• Do you have a question about a specific session, reach out to Microsoft via Twitter @MS_Ignite, or use the Microsoft Tech Communities – These locations are really good at getting back to people with questions about the conference. I asked a question via Twitter, when they were making the session catalog available, and they got back to me within the day. yay!
  • Watch the twitter feed and tech community for opportunities to meet up, and join into small round table discussions.
  • Keep an eye open for opportunities to join focus groups. If you receive an invitation to attend one, I’d highly encourage you to participate! These are great opportunities to ask questions and provide feedback to developers/engineers for a specific product. Its also a great opportunity to network with others.
  • Don’t worry about scheduling more than one session per time slot! While you obviously can’t be in multiple places at once, you may arrive to find a session room is full, or a session earlier in the day may leave you wanting more info on that topic in the afternoon. After the conference is over, you can always watch the sessions you missed on-demand via the myignite website.
  • Don’t worry about gaps in your schedule. You will want to leave time open to participate in Hands-on-Labs, networking with other attendee’s, and perusing the expo. Hands-on Labs are fun, self-paced, training, where you can experiment with different Microsoft tools, software, or solutions. You can work them into your schedule around any sessions on your list.
  • Finally – Remember, adding a session or lab to your agenda does not guarantee you a seat in the room. Seating is on a first-come, first-served basis.

That’s it for now! That was fun! I hope you have enjoyed this series meant to prepare you for the epic journey to Microsoft Ignite. This is the final blog entry until the conclusion of the conference. The next entry will be after I have returned from the Ignite conference, and I will cover all the sessions I attended. So, for now, I’ll leave you until the end of Sept.

As before, follow me on Twitter (@chrisrbmn), and keep an eye open for my tweets during the conference. I will be tweeting any Microsoft Ignite 2017 content, making daily updates, including but not limited to the keynote speech, along with any sessions I attend.

Do you have any questions? Anything you want me to add to the series? Tell me about it in the comments below.

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Hello and welcome back to episode 4 of my 6 part series, where I explore the epic journey to Microsoft Ignite 2017, down in Orlando, FL at the Orange County Convention Center, Sept. 25th – Sept 29th.

As you will recall from episode three, we explored airfare and travel to/from the conference center to your hotel and the airport. In this month’s episode, I had previously mentioned in episode three that we would cover the session catalog. I have had a change of heart in the past month, and thus decided that rules were meant to be broken; So instead of this months episode being all about the session catalog, we will instead discuss the local food in the fine city of Orlando, FL. So, with that out of the way, get back too it!


While I love to eat (Perhaps too much as my wife tells me) – I am not a food expert. I like what I like, and therefore I will give you my opinions on local eats, in the city of Orlando near the Convention Center. Some of these are local restaurants, some are national chains, which you may have tried yourself. I can guarantee all of these selections will at least fill your stomach.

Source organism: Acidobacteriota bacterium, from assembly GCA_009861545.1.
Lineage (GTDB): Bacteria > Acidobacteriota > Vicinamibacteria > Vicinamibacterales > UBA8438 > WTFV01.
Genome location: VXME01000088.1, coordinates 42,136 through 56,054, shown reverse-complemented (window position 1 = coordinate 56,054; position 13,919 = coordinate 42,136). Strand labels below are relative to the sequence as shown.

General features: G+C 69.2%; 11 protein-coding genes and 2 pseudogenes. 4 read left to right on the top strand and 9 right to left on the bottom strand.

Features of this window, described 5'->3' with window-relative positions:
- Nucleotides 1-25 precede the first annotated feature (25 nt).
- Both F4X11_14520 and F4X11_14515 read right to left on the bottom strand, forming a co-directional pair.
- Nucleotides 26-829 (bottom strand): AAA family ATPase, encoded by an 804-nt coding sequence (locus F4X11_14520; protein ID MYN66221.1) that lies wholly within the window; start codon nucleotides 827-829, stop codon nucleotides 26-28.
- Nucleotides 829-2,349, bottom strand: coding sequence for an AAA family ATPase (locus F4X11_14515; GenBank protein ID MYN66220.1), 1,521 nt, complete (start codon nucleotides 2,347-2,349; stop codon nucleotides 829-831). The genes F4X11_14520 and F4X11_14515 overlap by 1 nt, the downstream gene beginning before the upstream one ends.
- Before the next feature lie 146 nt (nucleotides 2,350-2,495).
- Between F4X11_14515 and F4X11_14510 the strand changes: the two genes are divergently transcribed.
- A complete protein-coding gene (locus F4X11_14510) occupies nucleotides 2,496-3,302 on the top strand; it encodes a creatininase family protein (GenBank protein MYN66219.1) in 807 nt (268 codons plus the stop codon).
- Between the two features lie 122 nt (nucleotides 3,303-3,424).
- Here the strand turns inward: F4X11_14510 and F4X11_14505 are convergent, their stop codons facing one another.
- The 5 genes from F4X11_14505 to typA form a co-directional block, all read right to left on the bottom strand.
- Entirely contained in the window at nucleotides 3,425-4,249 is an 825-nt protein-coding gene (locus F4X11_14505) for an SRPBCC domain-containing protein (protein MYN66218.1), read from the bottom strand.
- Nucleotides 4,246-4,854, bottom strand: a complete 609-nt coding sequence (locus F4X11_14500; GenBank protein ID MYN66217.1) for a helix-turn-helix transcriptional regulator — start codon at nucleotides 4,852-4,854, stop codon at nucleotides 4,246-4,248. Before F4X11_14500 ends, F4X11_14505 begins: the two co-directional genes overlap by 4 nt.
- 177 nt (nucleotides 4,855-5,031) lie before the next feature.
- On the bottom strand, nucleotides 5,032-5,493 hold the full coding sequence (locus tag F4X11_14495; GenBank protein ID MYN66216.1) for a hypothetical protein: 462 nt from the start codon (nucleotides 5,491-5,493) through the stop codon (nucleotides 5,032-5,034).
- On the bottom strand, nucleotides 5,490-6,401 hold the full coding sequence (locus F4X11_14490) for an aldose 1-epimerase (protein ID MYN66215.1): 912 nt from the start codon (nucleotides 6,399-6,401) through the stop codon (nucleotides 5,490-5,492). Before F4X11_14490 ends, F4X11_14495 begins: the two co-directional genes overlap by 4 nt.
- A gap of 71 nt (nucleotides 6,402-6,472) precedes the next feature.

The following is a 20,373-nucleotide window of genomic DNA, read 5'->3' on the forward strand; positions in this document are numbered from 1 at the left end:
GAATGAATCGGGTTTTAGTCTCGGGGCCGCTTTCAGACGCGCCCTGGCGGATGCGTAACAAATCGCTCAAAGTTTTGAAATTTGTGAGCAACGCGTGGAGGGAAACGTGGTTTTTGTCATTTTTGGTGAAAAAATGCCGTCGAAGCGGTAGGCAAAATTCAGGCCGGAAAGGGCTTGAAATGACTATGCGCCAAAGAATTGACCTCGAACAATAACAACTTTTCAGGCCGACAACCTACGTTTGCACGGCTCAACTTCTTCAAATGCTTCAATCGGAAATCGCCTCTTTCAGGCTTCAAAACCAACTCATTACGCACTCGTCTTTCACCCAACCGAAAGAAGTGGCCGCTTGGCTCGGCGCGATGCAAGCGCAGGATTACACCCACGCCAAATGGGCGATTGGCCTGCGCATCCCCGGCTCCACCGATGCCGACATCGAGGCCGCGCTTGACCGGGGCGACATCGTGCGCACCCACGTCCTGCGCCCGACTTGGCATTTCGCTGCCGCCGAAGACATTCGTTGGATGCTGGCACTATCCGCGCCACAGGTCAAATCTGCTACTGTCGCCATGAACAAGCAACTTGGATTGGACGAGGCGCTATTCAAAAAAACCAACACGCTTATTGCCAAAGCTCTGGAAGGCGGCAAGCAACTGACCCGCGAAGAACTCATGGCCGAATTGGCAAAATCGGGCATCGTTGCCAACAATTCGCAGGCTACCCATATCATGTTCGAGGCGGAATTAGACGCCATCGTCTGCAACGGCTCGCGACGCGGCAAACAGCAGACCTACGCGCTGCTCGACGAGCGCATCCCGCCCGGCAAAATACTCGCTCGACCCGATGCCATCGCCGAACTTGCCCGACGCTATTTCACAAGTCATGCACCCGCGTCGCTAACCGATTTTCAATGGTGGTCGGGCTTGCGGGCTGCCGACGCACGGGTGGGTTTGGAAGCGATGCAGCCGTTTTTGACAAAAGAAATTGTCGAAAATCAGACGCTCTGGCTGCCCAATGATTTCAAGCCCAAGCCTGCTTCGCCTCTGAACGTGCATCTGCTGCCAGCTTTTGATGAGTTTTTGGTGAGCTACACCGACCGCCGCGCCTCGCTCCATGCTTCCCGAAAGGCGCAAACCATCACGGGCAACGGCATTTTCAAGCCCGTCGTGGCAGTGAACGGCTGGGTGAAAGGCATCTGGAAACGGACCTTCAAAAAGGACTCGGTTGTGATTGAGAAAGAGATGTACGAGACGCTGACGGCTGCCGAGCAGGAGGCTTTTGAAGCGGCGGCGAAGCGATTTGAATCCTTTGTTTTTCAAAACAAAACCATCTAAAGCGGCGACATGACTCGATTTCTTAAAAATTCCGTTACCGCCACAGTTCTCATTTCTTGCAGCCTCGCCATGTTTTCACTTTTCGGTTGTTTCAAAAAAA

Additionally, keep in mind, that these restaurants are primarily selected for dinner. (As they will be feeding lunch at the conference.)

In looking at restaurant near the convention center, there are hundreds of restaurants to sample. According to TripAdviser, there are at least 200 restaurants within 5 miles of conference center. So for the sake of not making this episode incredibly long, I will briefly cover 5 restaurants within 5 miles of the conference center. These are all my opinion, and on the bright side, my suggestions will give you at least 1 restaurant to try a day. That is, if you’ve never been to Orlando before, and are willing to take a chance off a blind recommendation! Heh – you’re adventurous aren’t you?

One other note – I’m basing my ratings and pricing off of ratings viewed on TripAdviser, and reviews I gathered off a local flog (food blog). So take it or leave it, here are my 5 suggestions. If you have any suggestions of your own, please feel free to share them in the comments below.

Restaurants Near Microsoft Ignite 2017

  1. Anthony’s Coal Fired Pizza
  2. Fogo De Chao
  3. Spencer’s
  4. Bonefish Grill
  5. Yard House

Anthony’s Coal Fired Pizza

Anthony’s is dubbed; “casual chain serving charred-crust pies, wings and subs in a modern setting.” According to TripAdviser, the food is a 4.5 out of 5, and expect to spend $10-30 bucks for a pizza pie. Learn More

Fogo De Chao

Fogo De Chao, is a Brazilian steak house. Bring your appetite, because you will leave this place absolutely stuffed. Servers (Called Gauchos), circle around your table, and continually fill your plate with different cuts of meat, until you set the colored dial on the table to red (Indication to stop) Word of caution, don’t over eat at the salad bar. According to TripAdviser, the food is a 4.5 out of 5, and I will personally give a thumbs up too. Expect to spend a little more here for a meal. A meal here will set you back $30-60. Learn More


Spencer’s is an America Steakhouse nestled into the Hilton Orlando. Expect to bring an appetite, and a wad of cash, as its definitely on the pricier side if you’re on a budget. If you can swing it, it is definitely well worth the price. According to TripAdviser, the food is a 4.5 out of 5, and expect to spend $30-60 bucks. Learn More

Bonefish Grill